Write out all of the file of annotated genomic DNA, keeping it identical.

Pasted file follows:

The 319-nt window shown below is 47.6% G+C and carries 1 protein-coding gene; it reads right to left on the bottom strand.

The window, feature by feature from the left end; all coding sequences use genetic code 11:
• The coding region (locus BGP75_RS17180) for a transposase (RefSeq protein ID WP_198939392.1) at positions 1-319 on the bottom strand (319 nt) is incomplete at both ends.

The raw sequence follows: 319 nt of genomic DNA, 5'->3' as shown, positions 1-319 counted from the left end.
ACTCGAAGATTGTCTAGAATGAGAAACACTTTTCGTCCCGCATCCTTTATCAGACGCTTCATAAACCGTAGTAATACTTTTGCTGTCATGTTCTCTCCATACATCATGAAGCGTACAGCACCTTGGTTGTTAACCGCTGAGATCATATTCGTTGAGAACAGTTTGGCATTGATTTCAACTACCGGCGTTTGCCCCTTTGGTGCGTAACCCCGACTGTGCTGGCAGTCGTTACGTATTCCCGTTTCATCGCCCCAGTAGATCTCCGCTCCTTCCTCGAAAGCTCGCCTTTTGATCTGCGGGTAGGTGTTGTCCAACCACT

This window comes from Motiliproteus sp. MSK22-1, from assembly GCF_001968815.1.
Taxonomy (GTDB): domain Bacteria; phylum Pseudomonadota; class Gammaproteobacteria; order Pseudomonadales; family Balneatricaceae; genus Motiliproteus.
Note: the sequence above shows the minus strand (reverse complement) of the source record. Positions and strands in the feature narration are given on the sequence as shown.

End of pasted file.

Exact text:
The 319-nt window shown below is 47.6% G+C and carries 1 protein-coding gene; it reads right to left on the bottom strand.

The window, feature by feature from the left end; all coding sequences use genetic code 11:
• The coding region (locus BGP75_RS17180) for a transposase (RefSeq protein ID WP_198939392.1) at positions 1-319 on the bottom strand (319 nt) is incomplete at both ends.

The raw sequence follows: 319 nt of genomic DNA, 5'->3' as shown, positions 1-319 counted from the left end.
ACTCGAAGATTGTCTAGAATGAGAAACACTTTTCGTCCCGCATCCTTTATCAGACGCTTCATAAACCGTAGTAATACTTTTGCTGTCATGTTCTCTCCATACATCATGAAGCGTACAGCACCTTGGTTGTTAACCGCTGAGATCATATTCGTTGAGAACAGTTTGGCATTGATTTCAACTACCGGCGTTTGCCCCTTTGGTGCGTAACCCCGACTGTGCTGGCAGTCGTTACGTATTCCCGTTTCATCGCCCCAGTAGATCTCCGCTCCTTCCTCGAAAGCTCGCCTTTTGATCTGCGGGTAGGTGTTGTCCAACCACT

This window comes from Motiliproteus sp. MSK22-1, from assembly GCF_001968815.1.
Taxonomy (GTDB): domain Bacteria; phylum Pseudomonadota; class Gammaproteobacteria; order Pseudomonadales; family Balneatricaceae; genus Motiliproteus.
Note: the sequence above shows the minus strand (reverse complement) of the source record. Positions and strands in the feature narration are given on the sequence as shown.